These are the words regarding the divisions of the times of the law and of the testimony, of the events of the years, of the weeks of their jubilees throughout all the years of eternity as he related (them) to Moses on Mt. Sinai when he went up to receive the stone tablets–the law and the commandment–by the word of the Lord, as he told him: “Come up to the summit of the mountain.” 1:1 During the first year of the Israelites’ exodus from Egypt, in the third month–on the sixteenth of this month–the Lord said to Moses: “Come up to me to the mountain. I will give you the two stone tablets–the law and the commandment which I have written to teach them.” 1:2 So Moses went up to the mountain of the Lord. The glory of the Lord took up residence on Mt. Sinai, and a cloud covered it for six days. 1:3 When he summoned Moses into the cloud on the seventh day, he saw the glory of the Lord like a fire blazing on the summit of the mountain. 1:4 Moses remained on the mountain for forty days and forty nights while the Lord told him the first and the last things as well as what will come. He related to him the divisions of the times–for the law and for the testimony. 1:5 He said to him: “Pay attention to all the words which I tell you on this mountain. Write them in a book so that their generations may know that I have not abandoned them because of all the evil which they have done in breaking the covenant which I am making between me and you today for their generations on Mt. Sinai. 1:6 So it will be that when all of these things befall them they will recognize that I have been more faithful than they in all their judgments and in all their actions. They will recognize that I have indeed been with them.”
Jubilees 1:27-2:18: Revelation through an angel and creation: After a dialogue between God and Moses about Israel’s future wickedness and repentance, the text relates how Moses received the revelations contained in the book and presents the story about creation.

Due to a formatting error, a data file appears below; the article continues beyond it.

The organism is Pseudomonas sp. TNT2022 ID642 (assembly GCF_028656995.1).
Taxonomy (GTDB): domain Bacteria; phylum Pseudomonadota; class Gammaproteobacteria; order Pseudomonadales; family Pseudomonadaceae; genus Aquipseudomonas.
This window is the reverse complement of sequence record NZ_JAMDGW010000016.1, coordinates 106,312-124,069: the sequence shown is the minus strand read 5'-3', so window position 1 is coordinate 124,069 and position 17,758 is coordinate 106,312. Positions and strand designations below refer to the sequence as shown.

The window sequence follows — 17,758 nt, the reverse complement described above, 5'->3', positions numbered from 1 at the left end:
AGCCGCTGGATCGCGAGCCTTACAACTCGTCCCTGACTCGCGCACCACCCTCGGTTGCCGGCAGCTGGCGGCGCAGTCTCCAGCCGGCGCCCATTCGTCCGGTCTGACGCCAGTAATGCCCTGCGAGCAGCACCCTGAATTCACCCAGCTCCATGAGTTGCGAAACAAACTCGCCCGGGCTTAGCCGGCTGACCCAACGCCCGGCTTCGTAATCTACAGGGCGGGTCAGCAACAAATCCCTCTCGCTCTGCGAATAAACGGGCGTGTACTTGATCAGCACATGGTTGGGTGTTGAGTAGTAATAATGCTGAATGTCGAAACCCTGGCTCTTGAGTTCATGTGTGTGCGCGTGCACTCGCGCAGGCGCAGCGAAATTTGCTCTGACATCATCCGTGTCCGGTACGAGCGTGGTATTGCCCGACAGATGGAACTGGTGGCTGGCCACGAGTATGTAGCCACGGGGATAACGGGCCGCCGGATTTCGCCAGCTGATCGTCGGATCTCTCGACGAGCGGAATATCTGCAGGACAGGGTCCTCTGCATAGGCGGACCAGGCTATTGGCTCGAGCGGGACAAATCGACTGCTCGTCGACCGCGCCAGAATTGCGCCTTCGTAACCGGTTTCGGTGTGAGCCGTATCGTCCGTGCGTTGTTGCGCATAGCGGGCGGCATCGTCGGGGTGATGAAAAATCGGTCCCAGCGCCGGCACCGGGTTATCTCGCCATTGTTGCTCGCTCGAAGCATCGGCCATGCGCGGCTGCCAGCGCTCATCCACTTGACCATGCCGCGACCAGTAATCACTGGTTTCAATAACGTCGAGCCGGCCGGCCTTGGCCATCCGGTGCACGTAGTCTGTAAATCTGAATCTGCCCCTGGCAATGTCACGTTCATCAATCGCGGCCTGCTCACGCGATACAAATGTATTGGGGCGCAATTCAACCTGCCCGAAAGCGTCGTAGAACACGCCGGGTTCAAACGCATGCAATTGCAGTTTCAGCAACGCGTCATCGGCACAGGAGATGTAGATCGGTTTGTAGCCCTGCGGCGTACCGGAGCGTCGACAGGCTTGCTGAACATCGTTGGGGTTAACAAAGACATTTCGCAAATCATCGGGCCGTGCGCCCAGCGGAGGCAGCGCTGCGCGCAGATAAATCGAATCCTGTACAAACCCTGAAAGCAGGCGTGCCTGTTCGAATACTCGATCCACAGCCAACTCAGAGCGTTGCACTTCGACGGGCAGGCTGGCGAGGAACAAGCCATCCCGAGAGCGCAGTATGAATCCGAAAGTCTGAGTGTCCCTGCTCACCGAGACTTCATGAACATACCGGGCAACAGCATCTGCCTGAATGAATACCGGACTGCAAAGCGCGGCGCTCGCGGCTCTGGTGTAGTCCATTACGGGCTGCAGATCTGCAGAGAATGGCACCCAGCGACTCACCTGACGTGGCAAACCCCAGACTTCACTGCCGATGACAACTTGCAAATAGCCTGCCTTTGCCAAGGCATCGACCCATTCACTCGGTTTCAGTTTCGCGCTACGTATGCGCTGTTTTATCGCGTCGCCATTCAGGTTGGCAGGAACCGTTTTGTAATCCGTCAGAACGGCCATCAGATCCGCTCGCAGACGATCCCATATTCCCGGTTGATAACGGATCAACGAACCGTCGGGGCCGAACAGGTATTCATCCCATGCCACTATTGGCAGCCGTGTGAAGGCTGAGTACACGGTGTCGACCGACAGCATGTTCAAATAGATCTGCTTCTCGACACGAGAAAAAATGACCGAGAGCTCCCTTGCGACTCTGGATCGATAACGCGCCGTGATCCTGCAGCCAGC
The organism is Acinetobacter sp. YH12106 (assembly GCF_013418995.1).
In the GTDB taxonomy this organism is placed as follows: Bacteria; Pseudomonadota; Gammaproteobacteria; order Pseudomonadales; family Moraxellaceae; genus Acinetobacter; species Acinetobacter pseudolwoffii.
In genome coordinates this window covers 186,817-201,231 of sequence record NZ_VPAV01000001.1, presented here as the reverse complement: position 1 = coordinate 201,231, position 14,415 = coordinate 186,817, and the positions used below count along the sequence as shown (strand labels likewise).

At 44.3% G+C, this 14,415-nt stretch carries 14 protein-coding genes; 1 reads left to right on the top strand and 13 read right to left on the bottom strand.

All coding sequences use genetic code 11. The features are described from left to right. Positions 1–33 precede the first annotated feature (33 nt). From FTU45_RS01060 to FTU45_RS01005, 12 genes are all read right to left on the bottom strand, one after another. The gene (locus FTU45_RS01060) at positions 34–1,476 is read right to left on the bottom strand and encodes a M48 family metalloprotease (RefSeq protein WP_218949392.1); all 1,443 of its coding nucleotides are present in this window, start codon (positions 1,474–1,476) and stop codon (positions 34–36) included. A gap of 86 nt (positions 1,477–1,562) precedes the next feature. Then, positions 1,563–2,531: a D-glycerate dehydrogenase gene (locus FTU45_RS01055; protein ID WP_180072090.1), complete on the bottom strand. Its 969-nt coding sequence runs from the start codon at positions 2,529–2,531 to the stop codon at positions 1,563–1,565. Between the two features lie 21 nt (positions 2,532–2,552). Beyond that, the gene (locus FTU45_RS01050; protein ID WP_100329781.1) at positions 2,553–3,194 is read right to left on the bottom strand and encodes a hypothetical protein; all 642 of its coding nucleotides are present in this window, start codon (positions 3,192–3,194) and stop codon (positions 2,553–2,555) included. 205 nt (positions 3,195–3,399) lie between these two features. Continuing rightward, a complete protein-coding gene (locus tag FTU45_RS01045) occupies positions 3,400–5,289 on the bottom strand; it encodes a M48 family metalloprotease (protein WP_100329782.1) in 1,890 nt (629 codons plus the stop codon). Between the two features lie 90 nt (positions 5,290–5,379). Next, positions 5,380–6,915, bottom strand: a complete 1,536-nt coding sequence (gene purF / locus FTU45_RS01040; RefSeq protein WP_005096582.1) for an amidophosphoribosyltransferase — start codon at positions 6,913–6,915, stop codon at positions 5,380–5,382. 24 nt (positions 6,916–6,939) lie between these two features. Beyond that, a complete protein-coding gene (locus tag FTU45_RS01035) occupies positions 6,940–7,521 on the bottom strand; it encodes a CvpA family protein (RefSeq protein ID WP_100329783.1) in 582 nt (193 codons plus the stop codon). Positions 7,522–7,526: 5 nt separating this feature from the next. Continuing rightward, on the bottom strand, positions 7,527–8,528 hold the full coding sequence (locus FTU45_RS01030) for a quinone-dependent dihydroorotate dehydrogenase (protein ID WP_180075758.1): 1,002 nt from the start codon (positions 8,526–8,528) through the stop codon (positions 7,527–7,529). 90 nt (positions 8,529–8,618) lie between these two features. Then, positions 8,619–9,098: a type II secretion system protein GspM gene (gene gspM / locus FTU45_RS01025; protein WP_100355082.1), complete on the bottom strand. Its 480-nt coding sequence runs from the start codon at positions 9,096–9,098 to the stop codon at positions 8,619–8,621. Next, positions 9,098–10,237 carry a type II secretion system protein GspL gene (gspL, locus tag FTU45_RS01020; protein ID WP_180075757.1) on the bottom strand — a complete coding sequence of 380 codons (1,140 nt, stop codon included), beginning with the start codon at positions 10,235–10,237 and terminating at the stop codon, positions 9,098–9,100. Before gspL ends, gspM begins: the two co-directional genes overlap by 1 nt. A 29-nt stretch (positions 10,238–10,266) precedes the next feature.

1:27 Then he told the angel of the presence to dictate to Moses from the beginning of the creation until my sanctuary is built among them for all the ages of eternity. 1:28 The Lord will appear in the site of all, and all will know that I am the God of Israel, father of all Jacob’s children, and king on Mt. Zion for all the ages of eternity. Then Zion and Jerusalem will be holy. 1:29 The angel of the presence, who was going along in front of the Israelite camp, took the tablets (which told) of the divisions of the years from the time the law and the testimony were createdÑ for the weeks of their jubilees, year by year in their full number, and their jubilees from the time of the creation until the time of the new creation when the heavens, the earth, and all their creatures will be renewed like the powers of the sky and like all the creatures of the earth, until the time when the temple of the Lord will be created in Jerusalem on Mt. Zion. All the luminaries will be renewed for (the purposes of) healing, health, and blessing for all the elect ones of Israel and so that it may remain this way from that time throughout all the days of the earth. 2:1 The angel of the presence said to Moses by the word of the Lord: “Write all the words of the creation–how on the sixth day the Lord God completed all his works and everything that he created and kept sabbath on the seventh day. He sanctified it for all ages and set it as a sign for all his works. 2:2 For on the first day he created the heavens that are above, the earth, the waters, and all the spirits who serve before him: the angels of the presence; the angels of holiness; and the angels of the spirits of fire; the angels of the winds that blow, the angels of the spirits of the clouds, of darkness, ice, hoar-frost, dew, snow, hail, and frost; the angels of the sounds; the angels of the storm-winds; the angels of the spirits of cold and heat, of winter and summer, and of all the spirits of his creatures which he made in the heavens, which he made on the earth, and in every place; the depths, darkness, dawn, light, and evening which he prepared through his knowledge. 2:3 Then we [= the angels] saw his works and we blessed him regarding all his works, and we offered praise before him because he had made seven great works on the first day. 2:4 On the second day he made a firmament between the waters, and the waters were divided on that day. Half of them went up above the firmament, and half of them went down below the firmament which was in the middle above the surface of the whole earth. This was the only work that he made on the second day. 2:5 On the third day he did as he said to the waters that they should pass from the surface of the whole earth to one place and that the dry land should appear. 2:6 The waters did so, as he told them. They withdrew from the surface of the earth to one place apart from this firmament, and dry land appeared. 2:7 On that day he created for them all the seas–each with the places where they collected–all the rivers, and the places where the waters collected in the mountains and on the whole earth; all the reservoirs, all the dew of the earth; the seed which gives seed in its kind, all that sprouts, the trees that produce fruit, the forests, and the garden of Eden in Eden for enjoyment and for food. These four great types he made on the third day. 2:8 On the fourth day the Lord made the sun, the moon, and the stars. He placed them in the firmament of the heavens to shed light over the whole earth, to rule over the day and the night, and to separate between light and darkness. 2:9 He appointed the sun as a great sign above the earth for days, for sabbaths, for months, for festivals, for years, for the weeks of years, for jubilees, and for all the eras of the years. 2:10 It separates between the light and the darkness and (serves) for healing so that everything that sprouts and grows on the earth may be well. These three things he made on the fourth day. 2:11 On the fifth day he created the great sea animals within the depths of the waters, for these were the first fleshly products of his hands; everything that moves about in the waters–fish, and all the birds that fly, and all their kinds. The sun shone over them for well-being and over everything that was on the earth– all that sprouts from the earth, all trees that produce fruit, and all flesh. These three great kinds he made on the fifth day. 2:13 On the sixth day he made all the land animals, all cattle, and everything that moves about on the earth. 2:14 After all these he made mankind–male and female he made them. He made him rule over everything on the earth and in the seas and over everything that flies, over the animals, all the small animals that move about on the earth, the cattle, and over the entire earth. Over all these he made him rule. These four kinds he made on the sixth day. 2:15 The total was twenty-two kinds. 2:16 He finished all his works on the sixth day: everything that was in the heavens, on the earth, in the seas, in the depths, in the light, in the darkness, and in every (place). 2:17 He gave us the sabbath day as a great sign so that we should perform work for six days and that we should keep sabbath from all work on the seventh day. 2:18 He told us– all the angels of the presence and all the angels of holiness, these two kinds–to keep sabbath with him in heaven and on earth.”